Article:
Divinity Bash/nine Lives

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Talonbooks, Jan 1, 1999 - Drama - 127 pages
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Bryden MacDonald's most extreme venture into the world of the theatre to date, Divinity Bash, creates a play informed by Ionesco's arid visions, Dali's baroque excesses and Jim Morrison's amateur nihilisms. As the main character, Albert's secure and straight world begins to unravel, so does the structure of the language, leaving words and images to fly away from and into each other like Escher's black birds. It is a play which proposes that of all the possible fantasies one could have indulged in, the neo-con vision of the '90s emerged victorious because it had the invincible virtue of being the simplest (and the most stupid). Subtitled ‘nine lives,' MacDonald describes Divinity Bash as ‘a play in three acts for five men, three women and a hermaphrodite.' It is a play where gender and social place shift and rebuild like sand dunes in a desert-as if the nine Muses threw a party at which Cassandra was the only guest.

Divinity Bash is a play in which everything, and therefore nothing, is sacred: sterile aliens abduct the unemployed while their boyfriends leave their wives and pour out their grief and longing by singing sentimental pop music at Karaoke bars. It struts and frets its absurdities on a stage of collapsing and colliding walls; between the hell that is the here and now of the late 20th century and the possibility of a heaven far off at the horizon where the sea meets the sky like the converging pages of an open book: the edge of the margin one can always see, always move toward, but never get to. Divinity Bash is a damn good way to say goodbye to the century.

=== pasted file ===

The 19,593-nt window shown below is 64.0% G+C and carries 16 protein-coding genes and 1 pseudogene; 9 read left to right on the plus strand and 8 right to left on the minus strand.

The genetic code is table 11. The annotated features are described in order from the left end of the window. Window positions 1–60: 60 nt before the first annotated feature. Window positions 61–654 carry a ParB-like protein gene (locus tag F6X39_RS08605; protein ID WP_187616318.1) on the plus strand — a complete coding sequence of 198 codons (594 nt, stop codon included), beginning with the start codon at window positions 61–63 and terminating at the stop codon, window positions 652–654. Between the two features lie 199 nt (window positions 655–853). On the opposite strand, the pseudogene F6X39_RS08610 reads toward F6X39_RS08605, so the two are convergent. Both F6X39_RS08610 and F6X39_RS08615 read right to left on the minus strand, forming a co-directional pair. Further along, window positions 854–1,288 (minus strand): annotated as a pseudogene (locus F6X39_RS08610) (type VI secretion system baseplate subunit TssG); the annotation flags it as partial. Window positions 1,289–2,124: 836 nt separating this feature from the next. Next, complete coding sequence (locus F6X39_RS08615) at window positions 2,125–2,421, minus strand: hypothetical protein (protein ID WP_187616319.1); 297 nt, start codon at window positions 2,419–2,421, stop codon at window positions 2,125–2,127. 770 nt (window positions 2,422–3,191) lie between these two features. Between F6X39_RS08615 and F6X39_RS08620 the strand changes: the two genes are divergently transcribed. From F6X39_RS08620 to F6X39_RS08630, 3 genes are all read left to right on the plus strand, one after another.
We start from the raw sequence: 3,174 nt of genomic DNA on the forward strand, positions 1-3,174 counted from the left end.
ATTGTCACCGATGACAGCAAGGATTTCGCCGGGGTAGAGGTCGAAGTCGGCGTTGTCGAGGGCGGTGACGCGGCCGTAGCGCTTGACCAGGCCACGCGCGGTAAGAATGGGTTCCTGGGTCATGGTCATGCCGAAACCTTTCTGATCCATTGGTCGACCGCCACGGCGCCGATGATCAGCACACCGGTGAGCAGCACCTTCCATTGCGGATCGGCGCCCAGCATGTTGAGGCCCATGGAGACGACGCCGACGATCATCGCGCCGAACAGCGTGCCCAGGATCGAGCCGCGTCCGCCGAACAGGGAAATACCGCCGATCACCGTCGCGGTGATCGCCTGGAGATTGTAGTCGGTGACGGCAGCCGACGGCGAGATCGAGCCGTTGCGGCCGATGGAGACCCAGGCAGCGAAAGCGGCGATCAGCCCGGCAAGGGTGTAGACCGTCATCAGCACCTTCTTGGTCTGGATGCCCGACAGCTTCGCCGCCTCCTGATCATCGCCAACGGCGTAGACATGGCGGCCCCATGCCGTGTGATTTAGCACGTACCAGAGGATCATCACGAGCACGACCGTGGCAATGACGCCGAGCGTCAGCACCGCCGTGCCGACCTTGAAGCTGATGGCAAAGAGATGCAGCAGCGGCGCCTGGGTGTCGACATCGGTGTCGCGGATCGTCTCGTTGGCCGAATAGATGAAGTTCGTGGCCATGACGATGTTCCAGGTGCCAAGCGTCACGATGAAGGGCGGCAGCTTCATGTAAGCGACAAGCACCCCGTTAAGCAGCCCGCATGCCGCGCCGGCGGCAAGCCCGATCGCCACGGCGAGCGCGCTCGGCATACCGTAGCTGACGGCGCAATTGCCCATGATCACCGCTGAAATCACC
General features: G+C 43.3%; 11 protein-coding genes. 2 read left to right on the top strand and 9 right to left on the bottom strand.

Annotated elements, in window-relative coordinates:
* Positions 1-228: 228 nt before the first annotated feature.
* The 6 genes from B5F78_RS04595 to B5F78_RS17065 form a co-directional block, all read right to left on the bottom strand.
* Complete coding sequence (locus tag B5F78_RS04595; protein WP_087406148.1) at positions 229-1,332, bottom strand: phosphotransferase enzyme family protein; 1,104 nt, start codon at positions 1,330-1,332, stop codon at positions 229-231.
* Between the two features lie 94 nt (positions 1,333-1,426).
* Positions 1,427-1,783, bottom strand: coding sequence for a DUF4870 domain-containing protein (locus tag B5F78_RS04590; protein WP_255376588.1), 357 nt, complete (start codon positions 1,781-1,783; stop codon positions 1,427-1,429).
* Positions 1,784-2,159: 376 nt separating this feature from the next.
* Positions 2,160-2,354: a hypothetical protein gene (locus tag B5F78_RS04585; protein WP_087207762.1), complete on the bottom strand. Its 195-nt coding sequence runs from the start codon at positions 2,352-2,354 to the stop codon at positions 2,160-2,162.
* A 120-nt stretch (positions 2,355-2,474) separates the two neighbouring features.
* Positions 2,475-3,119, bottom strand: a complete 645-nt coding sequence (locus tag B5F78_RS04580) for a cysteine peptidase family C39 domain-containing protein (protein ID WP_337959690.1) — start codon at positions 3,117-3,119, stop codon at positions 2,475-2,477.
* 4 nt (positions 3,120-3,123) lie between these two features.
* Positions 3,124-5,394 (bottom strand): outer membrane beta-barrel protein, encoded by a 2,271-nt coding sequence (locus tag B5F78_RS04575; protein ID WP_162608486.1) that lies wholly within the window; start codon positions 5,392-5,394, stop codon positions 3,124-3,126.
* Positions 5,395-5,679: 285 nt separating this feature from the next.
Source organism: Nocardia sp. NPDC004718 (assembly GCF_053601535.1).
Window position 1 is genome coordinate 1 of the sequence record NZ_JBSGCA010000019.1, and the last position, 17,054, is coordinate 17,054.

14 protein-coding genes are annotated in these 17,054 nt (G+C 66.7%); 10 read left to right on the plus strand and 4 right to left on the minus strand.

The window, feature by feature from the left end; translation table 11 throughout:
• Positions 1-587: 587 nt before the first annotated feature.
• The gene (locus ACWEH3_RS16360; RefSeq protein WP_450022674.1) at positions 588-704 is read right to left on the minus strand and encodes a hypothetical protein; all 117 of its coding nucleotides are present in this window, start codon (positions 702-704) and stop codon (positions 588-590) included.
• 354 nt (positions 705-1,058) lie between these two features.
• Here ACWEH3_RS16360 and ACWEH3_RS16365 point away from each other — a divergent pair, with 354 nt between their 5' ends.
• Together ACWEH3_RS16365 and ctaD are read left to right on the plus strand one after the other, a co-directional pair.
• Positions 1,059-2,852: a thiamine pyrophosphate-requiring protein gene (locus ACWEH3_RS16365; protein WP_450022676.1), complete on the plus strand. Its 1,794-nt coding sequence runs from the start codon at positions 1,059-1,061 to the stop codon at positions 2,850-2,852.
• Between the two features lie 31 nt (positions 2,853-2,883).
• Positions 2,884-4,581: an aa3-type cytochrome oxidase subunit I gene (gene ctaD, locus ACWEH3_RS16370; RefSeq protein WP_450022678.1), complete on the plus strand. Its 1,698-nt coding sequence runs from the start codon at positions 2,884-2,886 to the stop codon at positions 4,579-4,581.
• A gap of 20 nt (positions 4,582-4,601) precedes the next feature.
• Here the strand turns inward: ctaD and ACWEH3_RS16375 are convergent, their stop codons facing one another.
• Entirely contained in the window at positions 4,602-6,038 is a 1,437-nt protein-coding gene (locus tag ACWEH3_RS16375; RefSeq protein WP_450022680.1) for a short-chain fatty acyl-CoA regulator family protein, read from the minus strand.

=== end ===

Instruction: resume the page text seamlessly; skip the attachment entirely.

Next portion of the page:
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Contents

Section 1
7
Section 2
8
Section 3
9
Copyright

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About the author (1999)

Bryden MacDonald
Bryden MacDonald is a playwright, director, dramaturge, and teacher. His published plays are Whale Riding Weather, The Weekend Healer, and Divinity Bash/nine lives. His latest play, With Bated Breath, premiered at Montreal's Centaur Theatre in April 2009. He has created and directed theatrical interpretations of the words and music of Leonard Cohen (Sincerely a Friend), Carol Pope & Rough Trade (Shaking the Foundations), and Joni Mitchell (When All the Slaves Are Free). He has taught and coached students at The National Theatre School of Canada and McGill University, served as resident dramaturge at Playwrights Workshop Montreal, and was the mentoring director for Imago Theatre's Inaugural Directors' Gym. He has conducted workshops or been artist-in-residence or guest artist at a number of theatres and festivals across the country, including The Stratford Shakespeare Festival, Factory Theatre, and Neptune Theatre. He has sat on juries at The Canada Council and been a member of the board of directors for The Quebec Drama Federation. He is happy to be making his home in Nova Scotia again.

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